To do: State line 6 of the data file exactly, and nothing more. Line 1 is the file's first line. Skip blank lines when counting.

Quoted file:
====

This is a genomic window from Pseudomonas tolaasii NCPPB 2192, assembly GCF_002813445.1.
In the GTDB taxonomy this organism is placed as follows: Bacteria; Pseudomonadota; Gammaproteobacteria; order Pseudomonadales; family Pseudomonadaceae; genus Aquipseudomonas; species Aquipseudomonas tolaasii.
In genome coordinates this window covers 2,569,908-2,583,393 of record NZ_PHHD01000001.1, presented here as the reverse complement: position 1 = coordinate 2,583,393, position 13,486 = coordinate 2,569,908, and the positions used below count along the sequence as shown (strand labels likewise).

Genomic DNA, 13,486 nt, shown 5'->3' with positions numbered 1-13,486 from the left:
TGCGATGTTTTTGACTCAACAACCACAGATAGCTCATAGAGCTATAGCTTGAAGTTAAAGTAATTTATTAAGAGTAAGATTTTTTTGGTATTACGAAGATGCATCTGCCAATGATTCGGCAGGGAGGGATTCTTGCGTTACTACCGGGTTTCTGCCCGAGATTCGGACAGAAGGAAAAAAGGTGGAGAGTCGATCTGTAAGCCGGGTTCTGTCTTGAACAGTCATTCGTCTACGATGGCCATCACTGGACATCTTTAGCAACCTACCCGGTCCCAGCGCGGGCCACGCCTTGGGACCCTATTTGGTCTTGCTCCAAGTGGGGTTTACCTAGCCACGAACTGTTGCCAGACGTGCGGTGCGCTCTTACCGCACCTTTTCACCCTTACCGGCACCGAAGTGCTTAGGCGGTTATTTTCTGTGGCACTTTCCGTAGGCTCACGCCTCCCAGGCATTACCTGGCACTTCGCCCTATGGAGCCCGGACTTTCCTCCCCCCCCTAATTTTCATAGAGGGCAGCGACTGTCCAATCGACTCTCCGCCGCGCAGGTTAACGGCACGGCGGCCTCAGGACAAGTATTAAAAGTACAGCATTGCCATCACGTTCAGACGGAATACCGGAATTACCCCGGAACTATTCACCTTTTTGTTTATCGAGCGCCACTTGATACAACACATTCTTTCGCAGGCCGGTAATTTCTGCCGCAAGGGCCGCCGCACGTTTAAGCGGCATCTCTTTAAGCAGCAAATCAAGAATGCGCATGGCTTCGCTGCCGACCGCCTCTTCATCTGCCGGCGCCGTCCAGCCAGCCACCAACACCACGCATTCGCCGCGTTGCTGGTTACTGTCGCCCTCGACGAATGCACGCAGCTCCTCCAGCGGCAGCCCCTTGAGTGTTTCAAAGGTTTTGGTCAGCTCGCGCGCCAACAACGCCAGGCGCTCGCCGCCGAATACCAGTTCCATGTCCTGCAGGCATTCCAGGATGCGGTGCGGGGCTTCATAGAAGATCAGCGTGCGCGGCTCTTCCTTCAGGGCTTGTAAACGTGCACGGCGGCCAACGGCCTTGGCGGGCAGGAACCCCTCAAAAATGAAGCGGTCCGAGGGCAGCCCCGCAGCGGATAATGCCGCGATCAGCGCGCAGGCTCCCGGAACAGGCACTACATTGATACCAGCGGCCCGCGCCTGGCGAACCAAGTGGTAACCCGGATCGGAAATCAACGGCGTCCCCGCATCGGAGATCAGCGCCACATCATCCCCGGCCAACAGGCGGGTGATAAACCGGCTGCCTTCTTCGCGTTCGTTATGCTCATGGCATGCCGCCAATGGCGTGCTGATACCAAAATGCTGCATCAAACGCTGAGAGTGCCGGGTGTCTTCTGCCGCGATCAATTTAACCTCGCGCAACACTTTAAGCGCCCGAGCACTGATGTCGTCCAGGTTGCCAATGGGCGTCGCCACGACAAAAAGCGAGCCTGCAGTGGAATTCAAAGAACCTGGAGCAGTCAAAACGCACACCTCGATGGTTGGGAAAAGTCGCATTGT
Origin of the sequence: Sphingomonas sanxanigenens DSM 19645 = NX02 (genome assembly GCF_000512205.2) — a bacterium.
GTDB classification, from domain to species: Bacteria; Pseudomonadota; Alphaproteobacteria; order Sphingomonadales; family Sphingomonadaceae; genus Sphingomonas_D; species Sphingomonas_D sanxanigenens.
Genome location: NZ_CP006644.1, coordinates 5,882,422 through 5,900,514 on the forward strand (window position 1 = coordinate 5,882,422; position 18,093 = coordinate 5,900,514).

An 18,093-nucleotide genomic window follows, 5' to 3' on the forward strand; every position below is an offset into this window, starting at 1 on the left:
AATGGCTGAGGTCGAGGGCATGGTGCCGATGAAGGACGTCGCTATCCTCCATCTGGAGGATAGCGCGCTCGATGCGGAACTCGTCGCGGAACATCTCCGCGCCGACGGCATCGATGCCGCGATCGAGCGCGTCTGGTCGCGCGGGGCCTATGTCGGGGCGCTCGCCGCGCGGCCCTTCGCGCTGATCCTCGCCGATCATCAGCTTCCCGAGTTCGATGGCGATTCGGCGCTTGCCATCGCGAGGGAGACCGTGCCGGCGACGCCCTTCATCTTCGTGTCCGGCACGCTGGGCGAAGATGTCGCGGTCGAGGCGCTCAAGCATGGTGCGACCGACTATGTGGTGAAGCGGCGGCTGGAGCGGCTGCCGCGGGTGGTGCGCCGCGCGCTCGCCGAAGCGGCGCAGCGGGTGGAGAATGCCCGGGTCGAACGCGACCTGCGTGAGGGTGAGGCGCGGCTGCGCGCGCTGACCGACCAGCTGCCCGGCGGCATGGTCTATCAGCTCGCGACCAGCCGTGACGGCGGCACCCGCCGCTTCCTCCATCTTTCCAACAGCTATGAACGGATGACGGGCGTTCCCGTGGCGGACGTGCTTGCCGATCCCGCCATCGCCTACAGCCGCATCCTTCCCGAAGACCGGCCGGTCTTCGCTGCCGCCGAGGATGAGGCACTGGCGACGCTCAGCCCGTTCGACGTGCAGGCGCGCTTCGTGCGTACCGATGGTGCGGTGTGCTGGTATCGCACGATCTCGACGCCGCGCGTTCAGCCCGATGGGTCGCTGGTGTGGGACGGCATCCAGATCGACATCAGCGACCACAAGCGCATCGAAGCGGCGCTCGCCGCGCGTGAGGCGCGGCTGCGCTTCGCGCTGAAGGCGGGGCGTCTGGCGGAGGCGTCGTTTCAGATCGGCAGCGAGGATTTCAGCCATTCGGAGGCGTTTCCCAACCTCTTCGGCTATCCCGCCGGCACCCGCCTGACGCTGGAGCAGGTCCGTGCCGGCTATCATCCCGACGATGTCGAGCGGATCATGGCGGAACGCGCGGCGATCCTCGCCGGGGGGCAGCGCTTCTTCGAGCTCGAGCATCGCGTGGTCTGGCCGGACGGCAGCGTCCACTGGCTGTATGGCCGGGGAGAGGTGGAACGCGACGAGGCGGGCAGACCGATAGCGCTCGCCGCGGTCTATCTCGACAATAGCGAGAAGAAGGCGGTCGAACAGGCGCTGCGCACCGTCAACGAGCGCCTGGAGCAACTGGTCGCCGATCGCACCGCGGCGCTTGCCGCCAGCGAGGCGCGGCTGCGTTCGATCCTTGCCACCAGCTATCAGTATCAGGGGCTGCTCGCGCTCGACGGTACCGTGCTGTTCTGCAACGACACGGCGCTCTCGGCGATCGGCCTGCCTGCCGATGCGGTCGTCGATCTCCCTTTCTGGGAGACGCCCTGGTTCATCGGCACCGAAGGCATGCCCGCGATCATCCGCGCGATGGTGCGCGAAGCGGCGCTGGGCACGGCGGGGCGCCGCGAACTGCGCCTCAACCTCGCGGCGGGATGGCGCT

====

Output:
Origin of the sequence: Sphingomonas sanxanigenens DSM 19645 = NX02 (genome assembly GCF_000512205.2) — a bacterium.